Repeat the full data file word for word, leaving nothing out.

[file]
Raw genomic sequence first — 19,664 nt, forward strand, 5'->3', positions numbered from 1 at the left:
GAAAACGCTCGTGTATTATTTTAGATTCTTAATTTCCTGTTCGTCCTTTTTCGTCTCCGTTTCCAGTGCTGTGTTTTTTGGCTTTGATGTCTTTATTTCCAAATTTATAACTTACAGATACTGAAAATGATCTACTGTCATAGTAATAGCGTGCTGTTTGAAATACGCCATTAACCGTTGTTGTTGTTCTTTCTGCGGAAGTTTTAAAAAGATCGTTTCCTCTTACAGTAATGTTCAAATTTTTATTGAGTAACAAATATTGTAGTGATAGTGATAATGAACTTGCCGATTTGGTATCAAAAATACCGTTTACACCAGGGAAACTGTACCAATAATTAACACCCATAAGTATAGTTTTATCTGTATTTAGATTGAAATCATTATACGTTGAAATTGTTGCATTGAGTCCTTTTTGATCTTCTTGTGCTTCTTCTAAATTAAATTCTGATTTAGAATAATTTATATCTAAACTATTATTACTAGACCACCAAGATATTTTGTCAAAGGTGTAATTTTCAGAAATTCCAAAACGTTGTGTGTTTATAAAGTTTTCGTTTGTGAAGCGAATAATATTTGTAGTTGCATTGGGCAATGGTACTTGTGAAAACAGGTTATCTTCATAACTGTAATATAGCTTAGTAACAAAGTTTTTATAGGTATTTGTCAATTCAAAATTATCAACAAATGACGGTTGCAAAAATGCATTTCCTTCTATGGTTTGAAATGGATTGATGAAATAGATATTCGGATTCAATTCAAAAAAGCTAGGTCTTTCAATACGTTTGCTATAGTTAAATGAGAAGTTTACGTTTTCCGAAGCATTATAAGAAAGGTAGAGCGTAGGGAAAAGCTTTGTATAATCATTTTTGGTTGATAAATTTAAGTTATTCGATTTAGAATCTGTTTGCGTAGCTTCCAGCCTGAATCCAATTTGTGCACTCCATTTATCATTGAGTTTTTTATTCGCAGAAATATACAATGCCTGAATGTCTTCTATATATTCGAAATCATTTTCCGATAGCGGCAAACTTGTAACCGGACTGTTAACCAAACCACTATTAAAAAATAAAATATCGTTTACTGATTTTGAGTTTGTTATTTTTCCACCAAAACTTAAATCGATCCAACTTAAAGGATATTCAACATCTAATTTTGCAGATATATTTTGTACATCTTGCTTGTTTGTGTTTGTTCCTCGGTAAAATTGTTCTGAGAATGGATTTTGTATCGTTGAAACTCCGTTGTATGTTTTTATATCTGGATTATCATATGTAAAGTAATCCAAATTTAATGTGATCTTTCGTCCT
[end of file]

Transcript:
Raw genomic sequence first — 19,664 nt, forward strand, 5'->3', positions numbered from 1 at the left:
GAAAACGCTCGTGTATTATTTTAGATTCTTAATTTCCTGTTCGTCCTTTTTCGTCTCCGTTTCCAGTGCTGTGTTTTTTGGCTTTGATGTCTTTATTTCCAAATTTATAACTTACAGATACTGAAAATGATCTACTGTCATAGTAATAGCGTGCTGTTTGAAATACGCCATTAACCGTTGTTGTTGTTCTTTCTGCGGAAGTTTTAAAAAGATCGTTTCCTCTTACAGTAATGTTCAAATTTTTATTGAGTAACAAATATTGTAGTGATAGTGATAATGAACTTGCCGATTTGGTATCAAAAATACCGTTTACACCAGGGAAACTGTACCAATAATTAACACCCATAAGTATAGTTTTATCTGTATTTAGATTGAAATCATTATACGTTGAAATTGTTGCATTGAGTCCTTTTTGATCTTCTTGTGCTTCTTCTAAATTAAATTCTGATTTAGAATAATTTATATCTAAACTATTATTACTAGACCACCAAGATATTTTGTCAAAGGTGTAATTTTCAGAAATTCCAAAACGTTGTGTGTTTATAAAGTTTTCGTTTGTGAAGCGAATAATATTTGTAGTTGCATTGGGCAATGGTACTTGTGAAAACAGGTTATCTTCATAACTGTAATATAGCTTAGTAACAAAGTTTTTATAGGTATTTGTCAATTCAAAATTATCAACAAATGACGGTTGCAAAAATGCATTTCCTTCTATGGTTTGAAATGGATTGATGAAATAGATATTCGGATTCAATTCAAAAAAGCTAGGTCTTTCAATACGTTTGCTATAGTTAAATGAGAAGTTTACGTTTTCCGAAGCATTATAAGAAAGGTAGAGCGTAGGGAAAAGCTTTGTATAATCATTTTTGGTTGATAAATTTAAGTTATTCGATTTAGAATCTGTTTGCGTAGCTTCCAGCCTGAATCCAATTTGTGCACTCCATTTATCATTGAGTTTTTTATTCGCAGAAATATACAATGCCTGAATGTCTTCTATATATTCGAAATCATTTTCCGATAGCGGCAAACTTGTAACCGGACTGTTAACCAAACCACTATTAAAAAATAAAATATCGTTTACTGATTTTGAGTTTGTTATTTTTCCACCAAAACTTAAATCGATCCAACTTAAAGGATATTCAACATCTAATTTTGCAGATATATTTTGTACATCTTGCTTGTTTGTGTTTGTTCCTCGGTAAAATTGTTCTGAGAATGGATTTTGTATCGTTGAAACTCCGTTGTATGTTTTTATATCTGGATTATCATATGTAAAGTAATCCAAATTTAATGTGATCTTTCGTCCT